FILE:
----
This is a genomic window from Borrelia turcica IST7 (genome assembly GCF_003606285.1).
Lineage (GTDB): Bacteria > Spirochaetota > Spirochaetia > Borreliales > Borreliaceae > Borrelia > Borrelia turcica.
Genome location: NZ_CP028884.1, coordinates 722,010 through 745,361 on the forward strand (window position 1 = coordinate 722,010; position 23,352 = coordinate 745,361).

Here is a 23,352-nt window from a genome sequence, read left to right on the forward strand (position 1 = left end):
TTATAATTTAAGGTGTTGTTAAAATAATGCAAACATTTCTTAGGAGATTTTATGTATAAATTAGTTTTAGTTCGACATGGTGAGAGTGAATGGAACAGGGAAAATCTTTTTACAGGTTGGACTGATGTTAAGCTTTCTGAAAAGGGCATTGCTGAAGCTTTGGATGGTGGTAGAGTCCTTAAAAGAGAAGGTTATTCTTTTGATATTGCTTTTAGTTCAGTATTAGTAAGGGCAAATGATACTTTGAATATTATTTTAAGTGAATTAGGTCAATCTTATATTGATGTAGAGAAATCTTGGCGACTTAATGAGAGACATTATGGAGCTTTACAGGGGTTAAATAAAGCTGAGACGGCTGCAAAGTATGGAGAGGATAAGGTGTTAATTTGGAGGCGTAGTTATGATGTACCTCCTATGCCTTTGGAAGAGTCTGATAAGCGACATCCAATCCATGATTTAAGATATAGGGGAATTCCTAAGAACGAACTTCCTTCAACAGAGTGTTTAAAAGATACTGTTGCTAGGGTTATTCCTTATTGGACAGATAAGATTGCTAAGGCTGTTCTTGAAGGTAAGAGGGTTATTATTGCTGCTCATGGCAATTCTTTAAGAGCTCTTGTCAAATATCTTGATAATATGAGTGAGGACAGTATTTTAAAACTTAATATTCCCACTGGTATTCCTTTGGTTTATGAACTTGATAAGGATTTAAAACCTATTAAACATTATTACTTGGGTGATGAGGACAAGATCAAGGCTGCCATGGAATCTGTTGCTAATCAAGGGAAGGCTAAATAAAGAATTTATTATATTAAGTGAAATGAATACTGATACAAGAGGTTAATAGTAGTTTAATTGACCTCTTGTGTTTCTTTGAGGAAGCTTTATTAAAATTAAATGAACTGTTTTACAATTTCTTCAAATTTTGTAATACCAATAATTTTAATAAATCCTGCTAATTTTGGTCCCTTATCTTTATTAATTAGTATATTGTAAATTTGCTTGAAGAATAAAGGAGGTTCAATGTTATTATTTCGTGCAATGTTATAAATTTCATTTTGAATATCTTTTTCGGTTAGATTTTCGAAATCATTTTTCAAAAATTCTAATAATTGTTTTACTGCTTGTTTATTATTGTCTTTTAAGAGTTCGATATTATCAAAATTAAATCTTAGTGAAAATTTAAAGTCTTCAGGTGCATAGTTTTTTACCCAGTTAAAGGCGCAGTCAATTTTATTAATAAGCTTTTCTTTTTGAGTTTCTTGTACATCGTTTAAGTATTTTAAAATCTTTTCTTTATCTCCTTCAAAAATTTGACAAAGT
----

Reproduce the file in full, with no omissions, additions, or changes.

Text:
This is a genomic window from Borrelia turcica IST7 (genome assembly GCF_003606285.1).
Lineage (GTDB): Bacteria > Spirochaetota > Spirochaetia > Borreliales > Borreliaceae > Borrelia > Borrelia turcica.
Genome location: NZ_CP028884.1, coordinates 722,010 through 745,361 on the forward strand (window position 1 = coordinate 722,010; position 23,352 = coordinate 745,361).

Here is a 23,352-nt window from a genome sequence, read left to right on the forward strand (position 1 = left end):
TTATAATTTAAGGTGTTGTTAAAATAATGCAAACATTTCTTAGGAGATTTTATGTATAAATTAGTTTTAGTTCGACATGGTGAGAGTGAATGGAACAGGGAAAATCTTTTTACAGGTTGGACTGATGTTAAGCTTTCTGAAAAGGGCATTGCTGAAGCTTTGGATGGTGGTAGAGTCCTTAAAAGAGAAGGTTATTCTTTTGATATTGCTTTTAGTTCAGTATTAGTAAGGGCAAATGATACTTTGAATATTATTTTAAGTGAATTAGGTCAATCTTATATTGATGTAGAGAAATCTTGGCGACTTAATGAGAGACATTATGGAGCTTTACAGGGGTTAAATAAAGCTGAGACGGCTGCAAAGTATGGAGAGGATAAGGTGTTAATTTGGAGGCGTAGTTATGATGTACCTCCTATGCCTTTGGAAGAGTCTGATAAGCGACATCCAATCCATGATTTAAGATATAGGGGAATTCCTAAGAACGAACTTCCTTCAACAGAGTGTTTAAAAGATACTGTTGCTAGGGTTATTCCTTATTGGACAGATAAGATTGCTAAGGCTGTTCTTGAAGGTAAGAGGGTTATTATTGCTGCTCATGGCAATTCTTTAAGAGCTCTTGTCAAATATCTTGATAATATGAGTGAGGACAGTATTTTAAAACTTAATATTCCCACTGGTATTCCTTTGGTTTATGAACTTGATAAGGATTTAAAACCTATTAAACATTATTACTTGGGTGATGAGGACAAGATCAAGGCTGCCATGGAATCTGTTGCTAATCAAGGGAAGGCTAAATAAAGAATTTATTATATTAAGTGAAATGAATACTGATACAAGAGGTTAATAGTAGTTTAATTGACCTCTTGTGTTTCTTTGAGGAAGCTTTATTAAAATTAAATGAACTGTTTTACAATTTCTTCAAATTTTGTAATACCAATAATTTTAATAAATCCTGCTAATTTTGGTCCCTTATCTTTATTAATTAGTATATTGTAAATTTGCTTGAAGAATAAAGGAGGTTCAATGTTATTATTTCGTGCAATGTTATAAATTTCATTTTGAATATCTTTTTCGGTTAGATTTTCGAAATCATTTTTCAAAAATTCTAATAATTGTTTTACTGCTTGTTTATTATTGTCTTTTAAGAGTTCGATATTATCAAAATTAAATCTTAGTGAAAATTTAAAGTCTTCAGGTGCATAGTTTTTTACCCAGTTAAAGGCGCAGTCAATTTTATTAATAAGCTTTTCTTTTTGAGTTTCTTGTACATCGTTTAAGTATTTTAAAATCTTTTCTTTATCTCCTTCAAAAATTTGACAAAGT